Once again,thank you for listening and all of the kind things you said.

04-06-2010, 06:30 PM
Hi Diane - I sent you a private message...

04-07-2010, 07:41 AM
I am sorry you have to go through those very scary things. We are going through somewhat but not quite similar problems. My one twin daughter had her second surgery 6 months (adolescent with her twin sister) supposedly because of hardware malfunction. It was never mentioned that infection can cause this to happen. So we all were floored when two days before surgery her blood counts showed a possible massive infection. She did well in surgery and the doc put in new hardware. There is an ongoing conern now that even with massive antiobiotics, her type of bug P-acne, will not respond and her hardware will have to be taken out. Some docs reccomended surgery asap other our doc said to wait for cervical bone to heal. We choose to wait and hope the antiobiotics work. She had and still has severe pain. Before surgery she was in really bad shape with her pain shooting down her arm. Her back and shoulder also were looking deformed. I have never come across this. it has been nerve wracking for us. We delayed the second surgery not knowing what was going on because of her 16th b-day and driving and all that. I feel guilty I didn't listen to her better, her twin was complaining about her sprained ankle and was worried about playing basketball where she was a star player. It has been really hard this past year. So I can really empathize with your first post. We have suirvived and M has held up amamzingly well.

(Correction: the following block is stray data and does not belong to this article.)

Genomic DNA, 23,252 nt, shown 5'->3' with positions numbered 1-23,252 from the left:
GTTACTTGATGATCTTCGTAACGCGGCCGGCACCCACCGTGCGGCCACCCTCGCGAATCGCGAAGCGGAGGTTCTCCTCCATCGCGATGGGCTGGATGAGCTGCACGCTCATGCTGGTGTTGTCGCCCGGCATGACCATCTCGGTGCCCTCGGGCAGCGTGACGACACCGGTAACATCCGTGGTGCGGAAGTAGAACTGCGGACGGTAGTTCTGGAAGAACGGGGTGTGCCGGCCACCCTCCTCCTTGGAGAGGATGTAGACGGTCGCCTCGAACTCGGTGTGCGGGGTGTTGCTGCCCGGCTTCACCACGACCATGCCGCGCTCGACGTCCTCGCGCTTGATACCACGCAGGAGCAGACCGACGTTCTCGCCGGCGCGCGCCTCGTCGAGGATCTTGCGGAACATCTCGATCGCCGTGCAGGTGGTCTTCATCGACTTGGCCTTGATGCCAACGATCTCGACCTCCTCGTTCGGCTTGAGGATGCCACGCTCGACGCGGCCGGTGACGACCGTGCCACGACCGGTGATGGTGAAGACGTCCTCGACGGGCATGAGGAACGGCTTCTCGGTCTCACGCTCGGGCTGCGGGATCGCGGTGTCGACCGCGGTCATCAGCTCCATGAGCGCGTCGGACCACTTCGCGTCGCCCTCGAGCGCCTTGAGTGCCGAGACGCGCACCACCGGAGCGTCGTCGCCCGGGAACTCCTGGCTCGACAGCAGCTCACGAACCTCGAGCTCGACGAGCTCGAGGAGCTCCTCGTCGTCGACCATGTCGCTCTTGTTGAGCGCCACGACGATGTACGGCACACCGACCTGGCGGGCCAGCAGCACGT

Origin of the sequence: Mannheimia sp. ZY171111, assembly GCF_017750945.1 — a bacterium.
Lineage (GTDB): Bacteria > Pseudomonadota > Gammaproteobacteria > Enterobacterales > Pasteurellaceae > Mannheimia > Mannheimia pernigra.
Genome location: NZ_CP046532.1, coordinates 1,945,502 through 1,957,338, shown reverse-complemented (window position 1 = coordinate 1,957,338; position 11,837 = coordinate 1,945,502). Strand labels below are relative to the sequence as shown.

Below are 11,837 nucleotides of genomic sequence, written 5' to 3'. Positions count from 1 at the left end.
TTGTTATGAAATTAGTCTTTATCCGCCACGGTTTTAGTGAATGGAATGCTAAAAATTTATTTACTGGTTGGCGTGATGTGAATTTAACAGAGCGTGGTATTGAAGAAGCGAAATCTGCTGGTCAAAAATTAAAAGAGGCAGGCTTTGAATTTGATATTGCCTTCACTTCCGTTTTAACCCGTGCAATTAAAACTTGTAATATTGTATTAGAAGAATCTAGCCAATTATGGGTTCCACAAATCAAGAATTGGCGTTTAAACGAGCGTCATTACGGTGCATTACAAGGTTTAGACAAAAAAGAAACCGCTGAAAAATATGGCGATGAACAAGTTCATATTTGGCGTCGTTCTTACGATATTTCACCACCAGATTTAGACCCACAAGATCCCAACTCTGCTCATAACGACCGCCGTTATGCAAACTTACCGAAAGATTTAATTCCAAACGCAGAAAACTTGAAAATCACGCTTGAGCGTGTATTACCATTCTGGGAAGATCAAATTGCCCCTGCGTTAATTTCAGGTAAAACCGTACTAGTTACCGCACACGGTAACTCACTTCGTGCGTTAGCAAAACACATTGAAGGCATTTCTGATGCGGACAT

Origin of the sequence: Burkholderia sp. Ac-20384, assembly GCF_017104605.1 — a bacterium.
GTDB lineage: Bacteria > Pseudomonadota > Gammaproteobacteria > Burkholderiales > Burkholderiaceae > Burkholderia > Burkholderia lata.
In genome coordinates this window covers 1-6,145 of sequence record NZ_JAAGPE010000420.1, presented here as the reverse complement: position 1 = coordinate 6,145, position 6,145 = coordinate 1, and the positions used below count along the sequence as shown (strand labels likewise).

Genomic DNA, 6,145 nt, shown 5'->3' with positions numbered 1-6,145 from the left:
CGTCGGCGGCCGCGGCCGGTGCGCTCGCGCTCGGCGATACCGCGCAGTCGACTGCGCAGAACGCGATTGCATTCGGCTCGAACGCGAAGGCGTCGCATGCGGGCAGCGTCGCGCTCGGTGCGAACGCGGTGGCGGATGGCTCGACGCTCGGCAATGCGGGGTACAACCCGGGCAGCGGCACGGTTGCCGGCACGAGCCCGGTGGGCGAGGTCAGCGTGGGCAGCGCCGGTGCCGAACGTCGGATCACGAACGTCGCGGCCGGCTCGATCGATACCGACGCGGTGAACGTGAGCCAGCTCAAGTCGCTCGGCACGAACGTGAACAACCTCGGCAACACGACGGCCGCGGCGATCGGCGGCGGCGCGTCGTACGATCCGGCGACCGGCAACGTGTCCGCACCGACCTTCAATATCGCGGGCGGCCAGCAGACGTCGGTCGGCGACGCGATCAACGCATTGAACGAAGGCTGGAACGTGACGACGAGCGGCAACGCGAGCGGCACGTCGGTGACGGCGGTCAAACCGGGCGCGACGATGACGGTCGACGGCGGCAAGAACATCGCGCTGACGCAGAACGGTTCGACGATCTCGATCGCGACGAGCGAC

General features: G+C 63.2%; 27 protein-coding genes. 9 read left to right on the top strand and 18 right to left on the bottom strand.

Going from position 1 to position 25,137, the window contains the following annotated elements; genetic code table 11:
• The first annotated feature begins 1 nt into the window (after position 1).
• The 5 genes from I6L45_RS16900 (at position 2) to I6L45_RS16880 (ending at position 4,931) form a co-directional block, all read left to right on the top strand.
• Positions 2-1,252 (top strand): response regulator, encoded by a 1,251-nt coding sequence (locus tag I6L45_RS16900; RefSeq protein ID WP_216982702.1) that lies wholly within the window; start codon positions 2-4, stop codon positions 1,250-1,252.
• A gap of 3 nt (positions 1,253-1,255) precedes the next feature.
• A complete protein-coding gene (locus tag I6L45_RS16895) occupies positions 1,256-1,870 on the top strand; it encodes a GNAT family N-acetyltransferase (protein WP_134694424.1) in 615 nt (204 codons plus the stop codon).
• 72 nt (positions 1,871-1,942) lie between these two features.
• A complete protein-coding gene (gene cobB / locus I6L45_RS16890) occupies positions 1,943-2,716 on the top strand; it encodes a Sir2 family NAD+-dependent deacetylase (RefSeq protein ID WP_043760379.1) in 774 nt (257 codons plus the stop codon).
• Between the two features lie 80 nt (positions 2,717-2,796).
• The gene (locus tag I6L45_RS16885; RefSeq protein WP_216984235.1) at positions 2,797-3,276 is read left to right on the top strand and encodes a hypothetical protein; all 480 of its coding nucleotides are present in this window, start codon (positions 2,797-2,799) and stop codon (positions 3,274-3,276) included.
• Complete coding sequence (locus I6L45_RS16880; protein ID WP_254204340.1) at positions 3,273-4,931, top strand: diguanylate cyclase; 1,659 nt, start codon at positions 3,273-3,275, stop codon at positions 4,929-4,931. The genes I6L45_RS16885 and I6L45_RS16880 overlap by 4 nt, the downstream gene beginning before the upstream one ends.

04-07-2010, 08:58 AM
Dianeh --
Thanks for posting your story. I have had a relatively easy recovery -- no real complications. Sometimes if seems slow, uncomfortable and a lot of work. Your story helps put my little problems in perspective.

Years ago I had a serious illness so I can relate to your infection trouble. The immune system can take a while to revive. I found good diet important, but even more important for me was finding ways to reduce stress. That trip to Bermuda sounds like it is just what you need. Have a wonderful, relaxing time.


04-07-2010, 03:43 PM
When I see healthy people, I always remind them about how lucky they are.

I "think" this all of the time when I see people with their normal, straight and strong backs with no back issues. Yes, they probably have other issues that aren't so "obvious" but I am jealous sometimes nonetheless.